Tips to Navigate 2012 W-2 and 1099 Changes
Every year brings with it new changes related to W-2 and 1099 forms and reporting requirements. Due to the government's increasing focus on the proverbial tax gap, it's more important than ever for small businesses to understand the changing W-2 and 1099 reporting environment.
Here are some of the key changes that will affect small business this year.
W-2 Form Changes and New Additions
The reduced rate of 4.2 percent for social security tax withholding (for employees only) is extended for wage payments made in 2012. Also new in tax year 2012, compensation of $600 or more that is paid to H-2A visa agricultural workers must be reported on Form W-2 if the worker furnishes a valid taxpayer identification number. If the worker does not furnish a valid taxpayer identification number, report the payments on Form 1099-MISC.
In addition to the above W-2 form changes, there are several specific form updates to various 1098 and 1099 forms. Below are several of the more prominent changes for 2012:
- Filers of Forms 1098 (except 1098-C), 1099, and 5498 may truncate a recipient's social security number, individual taxpayer identification number, or adoption taxpayer identification number on paper payee statements for tax year 2012.
- Form 1098: Mortgage insurance premiums paid or accrued after December 31, 2011, are no longer eligible to be treated as interest paid by the payer/borrower.
- Form 1099-B: New boxes have been added to Form 1099-B for reporting the stock or other symbol, quantity sold, whether basis is being reported to the IRS, and state income tax withheld. Other boxes on the form have been moved or renumbered. Brokers must also report on Form 1099-B sales of covered securities by an S corporation if the S corporation acquired the covered securities after 2011.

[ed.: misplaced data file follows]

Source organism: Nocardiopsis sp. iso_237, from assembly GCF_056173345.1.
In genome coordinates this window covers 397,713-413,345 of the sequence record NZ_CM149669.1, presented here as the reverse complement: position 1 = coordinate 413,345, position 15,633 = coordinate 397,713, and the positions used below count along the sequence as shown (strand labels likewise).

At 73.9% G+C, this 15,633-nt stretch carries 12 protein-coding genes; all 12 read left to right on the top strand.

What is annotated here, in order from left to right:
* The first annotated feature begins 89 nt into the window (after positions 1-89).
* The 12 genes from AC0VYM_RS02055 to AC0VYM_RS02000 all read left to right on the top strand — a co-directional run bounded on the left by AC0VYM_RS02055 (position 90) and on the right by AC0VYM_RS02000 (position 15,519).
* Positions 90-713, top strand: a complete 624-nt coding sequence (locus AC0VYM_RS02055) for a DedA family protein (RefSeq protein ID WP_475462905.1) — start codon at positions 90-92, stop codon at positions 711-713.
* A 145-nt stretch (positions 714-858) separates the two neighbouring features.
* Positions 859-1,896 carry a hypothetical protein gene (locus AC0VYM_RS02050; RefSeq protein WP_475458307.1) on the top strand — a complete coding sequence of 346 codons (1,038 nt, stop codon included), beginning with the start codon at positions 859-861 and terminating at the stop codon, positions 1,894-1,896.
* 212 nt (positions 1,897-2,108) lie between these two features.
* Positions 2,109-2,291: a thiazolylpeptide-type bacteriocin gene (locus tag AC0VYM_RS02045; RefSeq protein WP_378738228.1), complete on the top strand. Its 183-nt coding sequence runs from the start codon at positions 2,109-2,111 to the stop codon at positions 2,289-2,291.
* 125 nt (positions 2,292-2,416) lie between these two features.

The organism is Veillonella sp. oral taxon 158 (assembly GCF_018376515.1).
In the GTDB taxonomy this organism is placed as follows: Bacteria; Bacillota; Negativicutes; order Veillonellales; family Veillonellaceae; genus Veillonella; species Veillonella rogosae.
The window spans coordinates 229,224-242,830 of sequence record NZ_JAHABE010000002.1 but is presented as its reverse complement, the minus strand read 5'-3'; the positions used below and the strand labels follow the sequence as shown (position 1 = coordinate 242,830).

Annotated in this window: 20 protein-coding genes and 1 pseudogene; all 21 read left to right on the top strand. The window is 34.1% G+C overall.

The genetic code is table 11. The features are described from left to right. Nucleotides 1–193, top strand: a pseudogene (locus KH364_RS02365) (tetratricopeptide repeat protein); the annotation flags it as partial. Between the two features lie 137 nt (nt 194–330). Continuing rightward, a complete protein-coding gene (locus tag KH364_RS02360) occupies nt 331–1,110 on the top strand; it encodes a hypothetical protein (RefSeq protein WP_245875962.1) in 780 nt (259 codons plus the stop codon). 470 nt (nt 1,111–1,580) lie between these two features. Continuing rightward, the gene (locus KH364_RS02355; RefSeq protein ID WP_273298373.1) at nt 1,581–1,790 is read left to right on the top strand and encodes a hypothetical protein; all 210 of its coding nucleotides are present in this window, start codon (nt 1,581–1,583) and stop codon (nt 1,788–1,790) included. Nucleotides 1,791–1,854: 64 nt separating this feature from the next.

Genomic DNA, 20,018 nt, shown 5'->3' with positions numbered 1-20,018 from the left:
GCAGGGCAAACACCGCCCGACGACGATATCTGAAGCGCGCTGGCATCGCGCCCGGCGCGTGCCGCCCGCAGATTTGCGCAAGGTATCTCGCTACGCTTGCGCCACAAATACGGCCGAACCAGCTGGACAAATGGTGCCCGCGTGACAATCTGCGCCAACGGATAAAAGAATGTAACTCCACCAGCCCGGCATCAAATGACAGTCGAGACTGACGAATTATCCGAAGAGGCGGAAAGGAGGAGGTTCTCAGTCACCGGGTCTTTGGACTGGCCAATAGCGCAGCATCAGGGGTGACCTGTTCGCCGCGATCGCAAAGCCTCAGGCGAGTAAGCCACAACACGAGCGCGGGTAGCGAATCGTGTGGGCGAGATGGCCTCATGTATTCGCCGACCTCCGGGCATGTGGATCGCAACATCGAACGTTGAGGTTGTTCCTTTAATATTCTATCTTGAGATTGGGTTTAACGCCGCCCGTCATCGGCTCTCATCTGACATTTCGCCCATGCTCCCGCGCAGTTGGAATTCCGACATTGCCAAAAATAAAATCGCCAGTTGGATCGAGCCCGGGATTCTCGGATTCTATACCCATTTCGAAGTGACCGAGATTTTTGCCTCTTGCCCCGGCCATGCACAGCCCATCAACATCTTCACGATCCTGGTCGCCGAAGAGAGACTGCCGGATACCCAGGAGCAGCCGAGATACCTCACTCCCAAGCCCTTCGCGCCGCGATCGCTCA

- Form 1099-C: Box 6 is now titled Identifiable Event Code and requires the entry of a code for the identifiable event. For 2012, all codes are optional except for Code A – Bankruptcy.
- Form 1099-DIV: Exempt-interest dividends from a mutual fund or other regulated investment company are now reported on Form 1099-DIV. Those amounts will no longer be reported on Form 1099-INT. Boxes 12 through 14 have also been added to Form 1099-DIV to report state income tax withheld.
- Form 1099-INT: Exempt-interest dividends from a mutual fund or other regulated investment company (RIC) are no longer reported on Form 1099-INT. Those amounts will now be reported on Form 1099-DIV. Boxes 11 through 13 have also been added to Form 1099-INT to report state income tax withheld.
- Form 1099-MISC: Compensation of $600 or more paid in a calendar year to an H-2A visa agricultural worker and any backup withholding must be reported on Form 1099-MISC if the worker fails to provide the employer with a taxpayer identification number. If the worker does furnish a valid taxpayer identification number, report the payments on Form W-2.
Below are some important dates for filers to remember as they enter tax season:
- January 31, 2013 – Due date to send most 1099s and Copies B, 2, and C of form W-2 to each recipient/employee
- February 28, 2013 – Due date to send Copy A of form W-2 to the Social Security Administration (SSA) and form1099 to the Internal Revenue Service (IRS) on paper
- April 1, 2013 – Due date to send copy A of form W-2 to SSA and form 1099 to IRS electronically (e-file)